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The war in Syria: 3 economic consequences of Western intervention
Assad's forces aren't the only ones rattled by a possible military campaign
 
The costs of Syria could trickle down.
The costs of Syria could trickle down. Scott Barbour/Getty Images

Some form of U.S.-led military action against the regime of Syrian President Bashar al-Assad seems all but certain, thrusting the region into a period of geopolitical uncertainty.

The possibility of an imminent military campaign has also rattled markets worldwide. Here, three ways the looming threat is affecting the global economy:

The price of oil is rising:
Syria is not a major oil producer, nor does it fall on any major transit routes for major oil-producing nations. Yet oil prices touched an 18-month high yesterday, to $109 a barrel of crude, as concerns that the U.S. would take military action intensified.

"[T]he concern is the risk that Western intervention in Syria could prompt a wider regional conflict, given the support that Iran has provided to the regime of Assad," Julian Jessop, head of commodities research at Capital Economics, told Reuters.

Indeed, the conflict in Syria involves a lot of oil-rich nations. Russia, a major producer, has provided support for Assad's forces. Saudi Arabia and Kuwait, meanwhile, have been funneling arms and money to Assad's Sunni opponents. And the Shiite-Sunni schism in Syria could very well spill over into Iraq, now OPEC's second-largest producer.

Investors are turning to gold:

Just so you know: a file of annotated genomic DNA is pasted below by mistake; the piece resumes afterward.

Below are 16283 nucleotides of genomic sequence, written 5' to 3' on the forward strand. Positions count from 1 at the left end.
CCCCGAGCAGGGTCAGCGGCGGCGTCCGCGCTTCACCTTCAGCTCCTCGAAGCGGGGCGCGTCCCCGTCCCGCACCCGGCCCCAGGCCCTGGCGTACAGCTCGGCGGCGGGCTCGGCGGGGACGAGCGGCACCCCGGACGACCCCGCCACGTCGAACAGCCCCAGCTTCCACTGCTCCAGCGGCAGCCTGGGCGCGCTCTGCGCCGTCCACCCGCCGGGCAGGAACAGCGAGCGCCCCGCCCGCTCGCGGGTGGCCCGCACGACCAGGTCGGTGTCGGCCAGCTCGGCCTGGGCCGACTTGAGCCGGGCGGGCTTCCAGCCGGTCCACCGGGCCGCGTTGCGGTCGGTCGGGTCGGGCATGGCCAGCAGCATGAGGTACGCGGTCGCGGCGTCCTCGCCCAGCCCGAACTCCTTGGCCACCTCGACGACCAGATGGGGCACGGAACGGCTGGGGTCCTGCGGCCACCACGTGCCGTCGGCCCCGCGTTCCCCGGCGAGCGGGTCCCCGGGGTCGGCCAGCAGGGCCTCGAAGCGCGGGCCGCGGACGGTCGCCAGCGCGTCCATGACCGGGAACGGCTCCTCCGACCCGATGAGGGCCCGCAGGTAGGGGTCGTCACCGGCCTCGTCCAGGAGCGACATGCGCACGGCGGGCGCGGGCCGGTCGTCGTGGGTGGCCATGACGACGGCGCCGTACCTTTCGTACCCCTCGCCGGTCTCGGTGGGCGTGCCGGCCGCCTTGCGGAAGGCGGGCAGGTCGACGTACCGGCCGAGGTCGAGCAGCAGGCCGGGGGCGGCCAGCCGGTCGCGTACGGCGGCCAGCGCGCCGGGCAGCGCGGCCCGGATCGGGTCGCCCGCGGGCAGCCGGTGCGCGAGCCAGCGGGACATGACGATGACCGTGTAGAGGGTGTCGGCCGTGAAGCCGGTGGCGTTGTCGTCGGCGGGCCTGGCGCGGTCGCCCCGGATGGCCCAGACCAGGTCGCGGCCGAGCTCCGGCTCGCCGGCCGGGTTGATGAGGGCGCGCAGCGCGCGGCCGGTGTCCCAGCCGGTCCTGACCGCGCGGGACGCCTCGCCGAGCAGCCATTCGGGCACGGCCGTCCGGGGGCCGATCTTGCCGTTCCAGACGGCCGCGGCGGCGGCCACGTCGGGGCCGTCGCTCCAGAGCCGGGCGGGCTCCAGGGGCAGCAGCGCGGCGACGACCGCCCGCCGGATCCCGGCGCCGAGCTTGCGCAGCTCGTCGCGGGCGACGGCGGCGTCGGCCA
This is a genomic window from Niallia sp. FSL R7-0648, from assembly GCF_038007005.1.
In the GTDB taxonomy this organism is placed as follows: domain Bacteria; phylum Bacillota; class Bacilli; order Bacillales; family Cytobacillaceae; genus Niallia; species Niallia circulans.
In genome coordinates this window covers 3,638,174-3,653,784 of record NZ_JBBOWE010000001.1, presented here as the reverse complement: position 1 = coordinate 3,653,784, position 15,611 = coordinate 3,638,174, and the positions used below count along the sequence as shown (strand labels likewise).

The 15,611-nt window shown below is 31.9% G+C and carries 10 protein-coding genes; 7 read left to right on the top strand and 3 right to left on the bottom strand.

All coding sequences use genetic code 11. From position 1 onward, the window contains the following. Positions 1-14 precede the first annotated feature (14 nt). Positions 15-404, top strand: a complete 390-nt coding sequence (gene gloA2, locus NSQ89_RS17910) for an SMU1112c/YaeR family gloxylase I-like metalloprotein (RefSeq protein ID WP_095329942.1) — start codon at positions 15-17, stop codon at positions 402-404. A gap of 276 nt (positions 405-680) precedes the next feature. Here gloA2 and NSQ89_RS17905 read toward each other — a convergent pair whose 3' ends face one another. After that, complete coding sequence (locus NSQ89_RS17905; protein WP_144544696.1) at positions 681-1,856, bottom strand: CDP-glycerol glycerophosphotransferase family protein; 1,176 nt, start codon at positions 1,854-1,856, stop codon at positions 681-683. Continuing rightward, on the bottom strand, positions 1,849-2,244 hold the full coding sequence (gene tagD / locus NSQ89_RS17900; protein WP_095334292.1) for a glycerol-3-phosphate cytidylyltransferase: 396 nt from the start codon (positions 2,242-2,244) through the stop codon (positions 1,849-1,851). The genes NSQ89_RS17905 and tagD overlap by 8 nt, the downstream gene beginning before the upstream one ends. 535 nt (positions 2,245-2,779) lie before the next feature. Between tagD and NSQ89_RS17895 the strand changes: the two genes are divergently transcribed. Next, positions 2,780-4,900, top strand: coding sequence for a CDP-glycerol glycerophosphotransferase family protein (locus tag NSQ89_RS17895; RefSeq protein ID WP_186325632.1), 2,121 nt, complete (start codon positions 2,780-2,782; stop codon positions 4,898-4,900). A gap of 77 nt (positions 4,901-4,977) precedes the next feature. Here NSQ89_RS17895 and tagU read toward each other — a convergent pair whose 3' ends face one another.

Investors tend to like gold in times of crisis — it's tangible and shiny, a safe haven investment when markets get the jitters. As a result, gold prices rose to $1,430 an ounce Wednesday, a three-and-a-half-month high.

Referring to gold bugs, Paul R. La Monica at CNN wrote, "It definitely seems like worries about the Middle East have awoken them from their uh, golden slumbers. (Smiles await them when they rise.)" In addition, "Gold prices rose earlier this month, following the deadly protests in Egypt."

Other safe assets are rising as well. The U.S. 10-year Treasury note, for example, climbed this week after a long slump.

Stock markets are slumping:
Dubai's stock market, usually resistant to global sell-offs, has plummeted a total of 8.2 percent in the last two days.

Meanwhile, emerging markets, which are already having a crummy time lately, fell as well. The MSCI Emerging Markets Index dropped 1.9 percent — the biggest drop in eight weeks, says Bloomberg.

And Wall Street certainly isn't immune. The S&P 500 was down 1.6 percent on Tuesday, while the CBOE Volatility Index, which reflects the prices investors are willing to spend on options on the exchange, has risen 20 percent, a sign investors are uncertain.

 
Carmel Lobello is the business editor at TheWeek.com. Previously, she was an editor at DeathandTaxesMag.com.

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